British sailor Ben Ainslie will not bid for a fifth Olympic gold medal at the 2016 Rio Games and will instead focus on his Americas Cup campaign.
Ainslie, 35, admits it would have been "difficult to top" the feeling of winning at his home Olympics and is keen to move on with new challenges.
"It was a tough decision," Ainslie told BBC Sport.
"I've had a fantastic Olympic career but I want to make it clear that the focus is now on the Americas Cup."
Ainslie won a silver medal at Atlanta 1996, with golds in Sydney, Athens, Beijing and London. He has won more medals than any other sailor, ahead of Denmark's Paul Elvstrom, who has four golds.
He is fourth in Britain's all-time individual medallist's list, behind Sir Chris Hoy (cycling; six gold, one silver), Sir Steve Redgrave (rowing; five gold, one bronze) and Bradley Wiggins (cycling; four gold, one silver, two bronze).
Ainslie added: "I considered all of the factors - my fitness and the issues with my back, the venue for the next Olympics and the type of boats, but what it really came down to was this opportunity with the Americas Cup."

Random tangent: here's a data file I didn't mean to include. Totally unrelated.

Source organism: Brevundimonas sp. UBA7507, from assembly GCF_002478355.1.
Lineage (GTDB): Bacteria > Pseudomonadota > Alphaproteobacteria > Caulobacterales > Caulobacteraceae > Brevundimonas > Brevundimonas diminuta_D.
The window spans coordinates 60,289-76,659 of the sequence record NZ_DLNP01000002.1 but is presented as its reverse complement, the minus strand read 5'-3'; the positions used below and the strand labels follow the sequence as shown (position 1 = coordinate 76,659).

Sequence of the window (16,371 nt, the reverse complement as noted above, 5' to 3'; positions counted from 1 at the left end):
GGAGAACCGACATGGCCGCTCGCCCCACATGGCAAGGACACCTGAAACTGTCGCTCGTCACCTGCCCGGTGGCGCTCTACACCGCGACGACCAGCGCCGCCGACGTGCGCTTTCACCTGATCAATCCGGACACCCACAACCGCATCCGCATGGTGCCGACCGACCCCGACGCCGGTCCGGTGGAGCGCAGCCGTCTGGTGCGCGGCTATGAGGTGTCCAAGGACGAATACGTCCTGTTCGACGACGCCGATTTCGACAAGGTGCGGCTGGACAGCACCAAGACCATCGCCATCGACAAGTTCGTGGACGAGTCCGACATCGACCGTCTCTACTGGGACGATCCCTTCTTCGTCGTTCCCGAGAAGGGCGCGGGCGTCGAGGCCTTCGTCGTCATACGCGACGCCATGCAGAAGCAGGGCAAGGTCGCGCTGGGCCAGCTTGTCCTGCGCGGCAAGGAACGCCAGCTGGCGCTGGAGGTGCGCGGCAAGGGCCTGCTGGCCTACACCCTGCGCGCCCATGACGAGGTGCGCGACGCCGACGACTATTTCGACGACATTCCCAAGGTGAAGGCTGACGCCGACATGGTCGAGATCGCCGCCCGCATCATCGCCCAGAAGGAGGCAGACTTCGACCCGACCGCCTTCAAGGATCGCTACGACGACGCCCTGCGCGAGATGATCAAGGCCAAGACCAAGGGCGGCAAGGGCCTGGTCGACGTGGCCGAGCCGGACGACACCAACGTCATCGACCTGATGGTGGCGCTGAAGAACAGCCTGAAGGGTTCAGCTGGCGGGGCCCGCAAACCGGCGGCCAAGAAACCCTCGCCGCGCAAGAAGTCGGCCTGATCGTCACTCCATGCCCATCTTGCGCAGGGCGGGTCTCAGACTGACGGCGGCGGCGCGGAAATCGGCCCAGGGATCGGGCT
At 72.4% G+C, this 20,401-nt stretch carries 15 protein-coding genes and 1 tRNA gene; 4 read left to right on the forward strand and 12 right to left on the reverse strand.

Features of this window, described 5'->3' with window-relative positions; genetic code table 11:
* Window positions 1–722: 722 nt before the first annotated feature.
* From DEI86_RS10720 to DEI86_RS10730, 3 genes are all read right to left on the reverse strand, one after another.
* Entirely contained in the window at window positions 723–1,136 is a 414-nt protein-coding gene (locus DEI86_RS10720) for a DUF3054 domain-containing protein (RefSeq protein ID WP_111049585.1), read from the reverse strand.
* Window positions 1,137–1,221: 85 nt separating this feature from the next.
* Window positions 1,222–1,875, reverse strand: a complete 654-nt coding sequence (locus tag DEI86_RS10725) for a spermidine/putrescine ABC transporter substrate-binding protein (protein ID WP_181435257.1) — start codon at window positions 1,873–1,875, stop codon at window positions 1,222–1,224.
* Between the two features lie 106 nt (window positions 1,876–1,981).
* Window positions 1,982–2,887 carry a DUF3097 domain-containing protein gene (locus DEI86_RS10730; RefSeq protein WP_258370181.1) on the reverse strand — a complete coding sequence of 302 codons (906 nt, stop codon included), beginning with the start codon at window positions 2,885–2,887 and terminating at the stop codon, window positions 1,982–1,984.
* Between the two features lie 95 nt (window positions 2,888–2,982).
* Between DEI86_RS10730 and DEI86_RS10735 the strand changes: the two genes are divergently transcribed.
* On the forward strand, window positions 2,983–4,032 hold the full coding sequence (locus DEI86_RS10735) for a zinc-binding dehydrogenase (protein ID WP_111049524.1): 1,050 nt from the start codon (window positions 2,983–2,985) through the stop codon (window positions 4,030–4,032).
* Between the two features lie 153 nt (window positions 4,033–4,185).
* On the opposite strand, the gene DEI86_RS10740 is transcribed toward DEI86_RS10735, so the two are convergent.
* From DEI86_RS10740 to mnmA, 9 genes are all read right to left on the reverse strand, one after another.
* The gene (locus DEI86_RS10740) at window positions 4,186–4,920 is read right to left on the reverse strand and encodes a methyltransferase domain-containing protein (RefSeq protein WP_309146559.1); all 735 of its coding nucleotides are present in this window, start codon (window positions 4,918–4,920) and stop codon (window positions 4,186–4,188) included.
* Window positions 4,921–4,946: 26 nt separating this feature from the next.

The sailor envisages skippering his Ben Ainslie Racing AC45 catamaran to glory in the historic competition will be one of the "biggest tests" of his career.
"It's always been a dream of mine since I was a kid to be part of a winning Americas Cup team and ultimately I want to try and bring it back to the UK where it all started in 1851."
Ainslie, who won his first Games medal - a silver in the Laser fleet - at Atlanta 1996, says he may have extended his Olympic career into a twentieth year had the International Sailing Federation [ISAF] reversed their decision to axe the Star class from Rio 2016.
"There was a possibility that it may have been reinstated, but that didn't happen," reflected the four-time World Sailor of the Year Award winner.
"There would have been no guarantees I would have made it to the Olympics going up against 2008 gold medallists Iain [Percy] and Andrew [Simpson], but certainly it was an option to go into that class."
Ainslie ranked his success in London as his greatest personal Olympic moment, but that attaining a first gold at the Sydney 2000 Games was a close second.
"It meant a huge amount to me to reverse the silver medal from 1996 and it gave me a huge amount of confidence that I could go on and achieve more," stated Ainslie who switched from the Laser to the Finn dinghy for Athens 2004.
"I am proud of what I achieved [in the Olympics] but I think this decision [to retire from dinghy sailing] really helps to make it clear what the goal is and the intensions are.
"Hopefully now we can go ahead and get the support to make that [Americas Cup success] happen."